Keep a close check on your account so that you do not exceed your agreed overdraft limit, as this can incur large penalty charges. Different banks have different terms and conditions - some impose charges for each day you exceed your limit whilst others will charge a one-off fee. Always read the terms and conditions of your overdraft facility so you are aware of what will happen if you exceed your overdraft limit. If you feel that you will need an increased overdraft limit for a period of time, try and plan ahead and negotiate with your bank so you avoid paying excessive fees and charges for an unauthorised overdraft.

Paying overdraft charges is causing me financial hardship – what can I do?

Charges for exceeding your overdraft will usually be debited from your account automatically so you will not be able to stop the transactions. However, if paying these will cause you financial hardship, you may be able to reclaim the money in certain circumstances. The moneysavingexpert website has more information about this. You might also be able to get financial help from Queen Mary University of London Financial Assistance Fund. A Welfare Adviser can explain your options.

To help you avoid exceeding your overdraft limit and stay within your budget, you might also find it useful to read the Advice and Counselling Service Advice guidance on planning a budget and managing money – you can use the spreadsheets on our website to do this.

I’m studying medicine/dentistry as a second degree – can I still get a student account with an interest free overdraft?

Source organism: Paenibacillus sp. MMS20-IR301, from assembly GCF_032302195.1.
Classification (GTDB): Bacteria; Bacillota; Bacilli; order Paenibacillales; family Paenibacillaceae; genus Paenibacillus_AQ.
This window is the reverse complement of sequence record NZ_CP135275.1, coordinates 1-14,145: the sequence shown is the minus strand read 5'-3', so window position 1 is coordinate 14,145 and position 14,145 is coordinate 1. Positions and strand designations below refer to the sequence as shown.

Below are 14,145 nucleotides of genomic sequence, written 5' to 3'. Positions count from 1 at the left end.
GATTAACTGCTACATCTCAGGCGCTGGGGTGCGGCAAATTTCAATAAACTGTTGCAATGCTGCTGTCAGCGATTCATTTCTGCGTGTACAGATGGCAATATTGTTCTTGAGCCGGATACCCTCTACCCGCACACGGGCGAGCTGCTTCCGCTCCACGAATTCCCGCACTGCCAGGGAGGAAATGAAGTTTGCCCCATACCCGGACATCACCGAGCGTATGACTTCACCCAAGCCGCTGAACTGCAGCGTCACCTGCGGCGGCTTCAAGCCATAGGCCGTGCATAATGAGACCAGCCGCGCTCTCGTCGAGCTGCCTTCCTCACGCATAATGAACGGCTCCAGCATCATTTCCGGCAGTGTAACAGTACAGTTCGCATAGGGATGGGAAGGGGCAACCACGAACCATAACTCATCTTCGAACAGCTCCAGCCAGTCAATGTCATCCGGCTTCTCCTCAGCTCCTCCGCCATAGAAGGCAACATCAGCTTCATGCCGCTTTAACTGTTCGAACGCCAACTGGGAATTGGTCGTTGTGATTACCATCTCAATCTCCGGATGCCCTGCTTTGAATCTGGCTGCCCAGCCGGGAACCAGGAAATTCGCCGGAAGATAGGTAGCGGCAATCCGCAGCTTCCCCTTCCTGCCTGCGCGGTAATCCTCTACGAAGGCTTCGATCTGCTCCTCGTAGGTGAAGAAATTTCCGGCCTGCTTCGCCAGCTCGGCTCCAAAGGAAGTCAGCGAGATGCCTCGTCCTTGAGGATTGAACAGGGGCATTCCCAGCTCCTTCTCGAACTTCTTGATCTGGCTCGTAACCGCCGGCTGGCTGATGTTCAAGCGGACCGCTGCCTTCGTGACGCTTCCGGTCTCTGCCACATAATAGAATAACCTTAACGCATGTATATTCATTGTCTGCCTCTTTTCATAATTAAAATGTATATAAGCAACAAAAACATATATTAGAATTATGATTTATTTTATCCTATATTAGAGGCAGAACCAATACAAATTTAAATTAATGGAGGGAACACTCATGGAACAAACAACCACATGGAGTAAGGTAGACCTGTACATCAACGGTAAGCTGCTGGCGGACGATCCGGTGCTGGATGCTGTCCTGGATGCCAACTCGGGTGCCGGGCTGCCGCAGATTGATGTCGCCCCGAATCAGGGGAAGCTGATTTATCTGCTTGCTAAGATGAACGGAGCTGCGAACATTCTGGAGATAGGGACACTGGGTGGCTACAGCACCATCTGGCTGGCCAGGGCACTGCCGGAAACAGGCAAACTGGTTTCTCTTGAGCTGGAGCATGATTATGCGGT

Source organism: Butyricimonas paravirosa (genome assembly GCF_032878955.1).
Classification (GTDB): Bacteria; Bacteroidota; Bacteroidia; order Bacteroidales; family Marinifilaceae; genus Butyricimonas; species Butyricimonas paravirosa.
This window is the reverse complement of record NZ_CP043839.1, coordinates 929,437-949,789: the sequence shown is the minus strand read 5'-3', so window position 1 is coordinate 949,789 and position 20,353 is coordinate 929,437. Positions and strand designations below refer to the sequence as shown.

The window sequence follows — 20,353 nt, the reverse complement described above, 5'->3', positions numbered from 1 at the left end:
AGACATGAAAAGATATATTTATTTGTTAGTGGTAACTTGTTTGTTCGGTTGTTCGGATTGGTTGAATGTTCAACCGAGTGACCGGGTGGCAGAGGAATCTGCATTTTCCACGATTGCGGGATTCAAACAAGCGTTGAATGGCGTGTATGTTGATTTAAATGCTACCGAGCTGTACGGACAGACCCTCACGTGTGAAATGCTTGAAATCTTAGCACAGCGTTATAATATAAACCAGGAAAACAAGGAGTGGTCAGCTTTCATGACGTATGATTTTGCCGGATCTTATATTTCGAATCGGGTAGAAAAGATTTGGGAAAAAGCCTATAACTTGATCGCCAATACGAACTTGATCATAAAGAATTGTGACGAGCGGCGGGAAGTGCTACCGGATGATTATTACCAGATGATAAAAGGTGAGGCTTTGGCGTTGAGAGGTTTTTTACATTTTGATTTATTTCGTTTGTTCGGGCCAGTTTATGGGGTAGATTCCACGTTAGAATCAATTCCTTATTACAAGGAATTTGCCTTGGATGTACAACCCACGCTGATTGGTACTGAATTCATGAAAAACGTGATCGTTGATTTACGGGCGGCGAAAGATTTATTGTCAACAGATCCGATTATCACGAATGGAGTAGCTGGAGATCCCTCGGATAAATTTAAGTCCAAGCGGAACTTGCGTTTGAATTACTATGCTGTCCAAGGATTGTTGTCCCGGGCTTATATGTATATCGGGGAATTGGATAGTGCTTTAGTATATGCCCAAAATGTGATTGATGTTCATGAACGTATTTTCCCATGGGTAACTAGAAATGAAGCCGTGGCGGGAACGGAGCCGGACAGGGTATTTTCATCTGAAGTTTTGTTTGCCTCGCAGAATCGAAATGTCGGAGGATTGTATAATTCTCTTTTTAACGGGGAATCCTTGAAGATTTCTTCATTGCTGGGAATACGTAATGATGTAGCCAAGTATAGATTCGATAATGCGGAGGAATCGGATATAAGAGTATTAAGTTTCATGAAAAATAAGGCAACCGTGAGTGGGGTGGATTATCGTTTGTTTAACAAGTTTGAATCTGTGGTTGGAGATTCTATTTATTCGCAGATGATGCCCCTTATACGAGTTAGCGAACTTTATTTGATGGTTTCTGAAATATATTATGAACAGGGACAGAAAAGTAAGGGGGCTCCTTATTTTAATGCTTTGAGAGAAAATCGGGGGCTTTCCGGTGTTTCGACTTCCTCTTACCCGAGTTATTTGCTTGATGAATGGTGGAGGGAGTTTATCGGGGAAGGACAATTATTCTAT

Let your bank know that you are continuing as a full time undergraduate student and they should allow you to keep your student account with an interest-free overdraft facility, if you will be paying regular student finance/NHS bursary funding into your account. See the previous sections for more advice about student accounts.


You might not be able to get an interest-free overdraft facility in the same way as a UK student, particularly if you have just moved to the UK and if you do not get Student Finance for living costs. However, you may be able to negotiate one with your bank if you have a regular and reliable income, or if you have an account with the same bank in your home country, or if you have lived in the UK for some time.

Law, regulations and policies can change quickly. The information on our website is given in good faith and has been carefully checked but QMUL cannot accept responsibility for any errors or omissions. QMUL is not responsible for the content or reliability of the linked websites which are provided for further information.